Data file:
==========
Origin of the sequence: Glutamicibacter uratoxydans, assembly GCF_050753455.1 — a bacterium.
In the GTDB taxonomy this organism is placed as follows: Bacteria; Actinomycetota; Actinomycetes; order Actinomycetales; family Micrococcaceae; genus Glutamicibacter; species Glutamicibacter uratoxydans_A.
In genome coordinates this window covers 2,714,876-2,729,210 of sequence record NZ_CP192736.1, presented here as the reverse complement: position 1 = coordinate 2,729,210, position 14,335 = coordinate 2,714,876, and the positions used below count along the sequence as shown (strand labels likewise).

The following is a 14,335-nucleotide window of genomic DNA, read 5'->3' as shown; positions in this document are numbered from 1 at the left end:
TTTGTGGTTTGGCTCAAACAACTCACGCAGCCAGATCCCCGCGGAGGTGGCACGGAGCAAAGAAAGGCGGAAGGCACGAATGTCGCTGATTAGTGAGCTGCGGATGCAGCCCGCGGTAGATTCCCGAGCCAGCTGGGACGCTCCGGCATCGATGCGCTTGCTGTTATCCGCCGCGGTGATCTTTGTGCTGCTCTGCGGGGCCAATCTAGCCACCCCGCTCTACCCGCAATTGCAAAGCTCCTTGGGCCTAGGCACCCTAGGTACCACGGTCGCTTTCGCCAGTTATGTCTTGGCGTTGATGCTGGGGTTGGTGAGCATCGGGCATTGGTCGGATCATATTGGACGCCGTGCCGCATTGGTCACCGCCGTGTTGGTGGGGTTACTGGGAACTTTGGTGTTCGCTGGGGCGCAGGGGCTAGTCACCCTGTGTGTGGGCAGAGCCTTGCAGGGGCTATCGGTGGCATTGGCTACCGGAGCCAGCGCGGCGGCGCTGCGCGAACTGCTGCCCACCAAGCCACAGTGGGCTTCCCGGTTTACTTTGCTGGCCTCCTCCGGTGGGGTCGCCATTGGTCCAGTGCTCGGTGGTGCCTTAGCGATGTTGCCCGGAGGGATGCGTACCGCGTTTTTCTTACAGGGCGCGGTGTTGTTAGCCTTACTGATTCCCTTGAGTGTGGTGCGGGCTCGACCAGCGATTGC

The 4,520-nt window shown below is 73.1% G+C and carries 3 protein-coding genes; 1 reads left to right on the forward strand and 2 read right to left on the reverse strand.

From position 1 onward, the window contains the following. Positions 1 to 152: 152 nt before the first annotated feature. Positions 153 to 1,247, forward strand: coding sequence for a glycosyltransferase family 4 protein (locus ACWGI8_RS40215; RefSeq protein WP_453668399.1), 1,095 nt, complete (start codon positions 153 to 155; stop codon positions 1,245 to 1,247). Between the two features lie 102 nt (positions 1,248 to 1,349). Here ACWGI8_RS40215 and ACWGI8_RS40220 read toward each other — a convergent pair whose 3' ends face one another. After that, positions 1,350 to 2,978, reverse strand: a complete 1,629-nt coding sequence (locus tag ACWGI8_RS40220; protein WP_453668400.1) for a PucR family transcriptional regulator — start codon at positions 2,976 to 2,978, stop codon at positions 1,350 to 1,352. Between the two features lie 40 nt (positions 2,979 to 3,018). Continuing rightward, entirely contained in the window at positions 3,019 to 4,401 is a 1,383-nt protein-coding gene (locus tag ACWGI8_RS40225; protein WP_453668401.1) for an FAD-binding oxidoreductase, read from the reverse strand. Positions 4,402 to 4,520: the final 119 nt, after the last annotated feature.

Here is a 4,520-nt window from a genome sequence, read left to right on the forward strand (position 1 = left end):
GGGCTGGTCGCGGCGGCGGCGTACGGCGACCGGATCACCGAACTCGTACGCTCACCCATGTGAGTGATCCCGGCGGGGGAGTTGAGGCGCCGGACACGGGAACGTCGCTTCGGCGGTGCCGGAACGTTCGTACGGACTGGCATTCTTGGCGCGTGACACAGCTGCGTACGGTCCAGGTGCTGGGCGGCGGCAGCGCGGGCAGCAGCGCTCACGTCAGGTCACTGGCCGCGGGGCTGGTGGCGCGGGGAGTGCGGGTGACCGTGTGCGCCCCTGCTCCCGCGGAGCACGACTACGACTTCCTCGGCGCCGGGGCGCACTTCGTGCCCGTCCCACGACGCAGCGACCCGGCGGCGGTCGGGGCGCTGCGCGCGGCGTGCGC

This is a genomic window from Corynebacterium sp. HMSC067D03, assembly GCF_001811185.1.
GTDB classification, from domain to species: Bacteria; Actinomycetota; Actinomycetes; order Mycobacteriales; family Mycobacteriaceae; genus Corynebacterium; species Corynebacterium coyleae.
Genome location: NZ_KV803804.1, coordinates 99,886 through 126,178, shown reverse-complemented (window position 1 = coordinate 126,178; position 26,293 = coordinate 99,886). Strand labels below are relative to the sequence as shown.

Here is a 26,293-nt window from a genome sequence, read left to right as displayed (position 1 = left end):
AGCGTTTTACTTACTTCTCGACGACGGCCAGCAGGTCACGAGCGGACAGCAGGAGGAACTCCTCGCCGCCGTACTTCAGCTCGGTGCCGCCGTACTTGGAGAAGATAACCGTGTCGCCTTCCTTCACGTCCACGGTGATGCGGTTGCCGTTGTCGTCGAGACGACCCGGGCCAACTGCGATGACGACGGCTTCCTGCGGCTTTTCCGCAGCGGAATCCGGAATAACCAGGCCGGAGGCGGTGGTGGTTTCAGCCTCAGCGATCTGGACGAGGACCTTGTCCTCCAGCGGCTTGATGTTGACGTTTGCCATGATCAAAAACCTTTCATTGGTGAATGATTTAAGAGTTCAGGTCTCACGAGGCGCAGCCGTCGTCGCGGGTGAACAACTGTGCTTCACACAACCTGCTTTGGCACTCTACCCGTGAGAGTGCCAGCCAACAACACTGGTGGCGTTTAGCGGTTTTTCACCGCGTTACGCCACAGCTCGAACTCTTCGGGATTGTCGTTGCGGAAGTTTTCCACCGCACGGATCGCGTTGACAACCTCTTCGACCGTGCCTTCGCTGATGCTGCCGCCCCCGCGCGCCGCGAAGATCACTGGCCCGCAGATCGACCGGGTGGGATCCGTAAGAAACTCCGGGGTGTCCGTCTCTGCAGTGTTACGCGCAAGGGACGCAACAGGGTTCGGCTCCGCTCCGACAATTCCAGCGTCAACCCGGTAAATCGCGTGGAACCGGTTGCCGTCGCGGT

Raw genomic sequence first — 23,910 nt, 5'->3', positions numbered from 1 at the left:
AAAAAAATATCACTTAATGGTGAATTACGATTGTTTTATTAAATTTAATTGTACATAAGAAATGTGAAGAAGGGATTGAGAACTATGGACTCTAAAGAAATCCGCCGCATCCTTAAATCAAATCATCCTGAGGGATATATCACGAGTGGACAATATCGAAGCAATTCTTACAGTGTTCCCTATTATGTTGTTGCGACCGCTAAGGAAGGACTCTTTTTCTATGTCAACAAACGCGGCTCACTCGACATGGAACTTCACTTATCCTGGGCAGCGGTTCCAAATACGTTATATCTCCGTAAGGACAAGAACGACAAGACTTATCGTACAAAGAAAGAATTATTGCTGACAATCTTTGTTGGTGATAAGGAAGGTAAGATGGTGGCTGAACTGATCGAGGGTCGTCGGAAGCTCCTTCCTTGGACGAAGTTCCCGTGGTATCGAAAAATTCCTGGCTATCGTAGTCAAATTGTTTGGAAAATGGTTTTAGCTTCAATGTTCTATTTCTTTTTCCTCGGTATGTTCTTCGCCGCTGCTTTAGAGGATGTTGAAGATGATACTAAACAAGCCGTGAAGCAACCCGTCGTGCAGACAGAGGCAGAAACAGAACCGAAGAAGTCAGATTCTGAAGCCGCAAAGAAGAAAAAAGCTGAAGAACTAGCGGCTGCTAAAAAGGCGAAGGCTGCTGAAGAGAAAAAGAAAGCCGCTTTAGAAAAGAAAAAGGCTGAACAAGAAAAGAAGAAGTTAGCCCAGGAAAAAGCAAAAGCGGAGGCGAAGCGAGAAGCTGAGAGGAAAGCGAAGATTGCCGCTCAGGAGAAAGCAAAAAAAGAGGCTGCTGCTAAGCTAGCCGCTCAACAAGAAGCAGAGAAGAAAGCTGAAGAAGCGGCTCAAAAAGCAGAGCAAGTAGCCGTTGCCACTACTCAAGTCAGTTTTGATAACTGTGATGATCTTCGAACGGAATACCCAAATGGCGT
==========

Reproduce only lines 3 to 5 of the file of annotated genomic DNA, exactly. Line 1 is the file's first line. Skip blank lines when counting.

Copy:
In genome coordinates this window covers 2,714,876-2,729,210 of sequence record NZ_CP192736.1, presented here as the reverse complement: position 1 = coordinate 2,729,210, position 14,335 = coordinate 2,714,876, and the positions used below count along the sequence as shown (strand labels likewise).

The following is a 14,335-nucleotide window of genomic DNA, read 5'->3' as shown; positions in this document are numbered from 1 at the left end:
TTTGTGGTTTGGCTCAAACAACTCACGCAGCCAGATCCCCGCGGAGGTGGCACGGAGCAAAGAAAGGCGGAAGGCACGAATGTCGCTGATTAGTGAGCTGCGGATGCAGCCCGCGGTAGATTCCCGAGCCAGCTGGGACGCTCCGGCATCGATGCGCTTGCTGTTATCCGCCGCGGTGATCTTTGTGCTGCTCTGCGGGGCCAATCTAGCCACCCCGCTCTACCCGCAATTGCAAAGCTCCTTGGGCCTAGGCACCCTAGGTACCACGGTCGCTTTCGCCAGTTATGTCTTGGCGTTGATGCTGGGGTTGGTGAGCATCGGGCATTGGTCGGATCATATTGGACGCCGTGCCGCATTGGTCACCGCCGTGTTGGTGGGGTTACTGGGAACTTTGGTGTTCGCTGGGGCGCAGGGGCTAGTCACCCTGTGTGTGGGCAGAGCCTTGCAGGGGCTATCGGTGGCATTGGCTACCGGAGCCAGCGCGGCGGCGCTGCGCGAACTGCTGCCCACCAAGCCACAGTGGGCTTCCCGGTTTACTTTGCTGGCCTCCTCCGGTGGGGTCGCCATTGGTCCAGTGCTCGGTGGTGCCTTAGCGATGTTGCCCGGAGGGATGCGTACCGCGTTTTTCTTACAGGGCGCGGTGTTGTTAGCCTTACTGATTCCCTTGAGTGTGGTGCGGGCTCGACCAGCGATTGC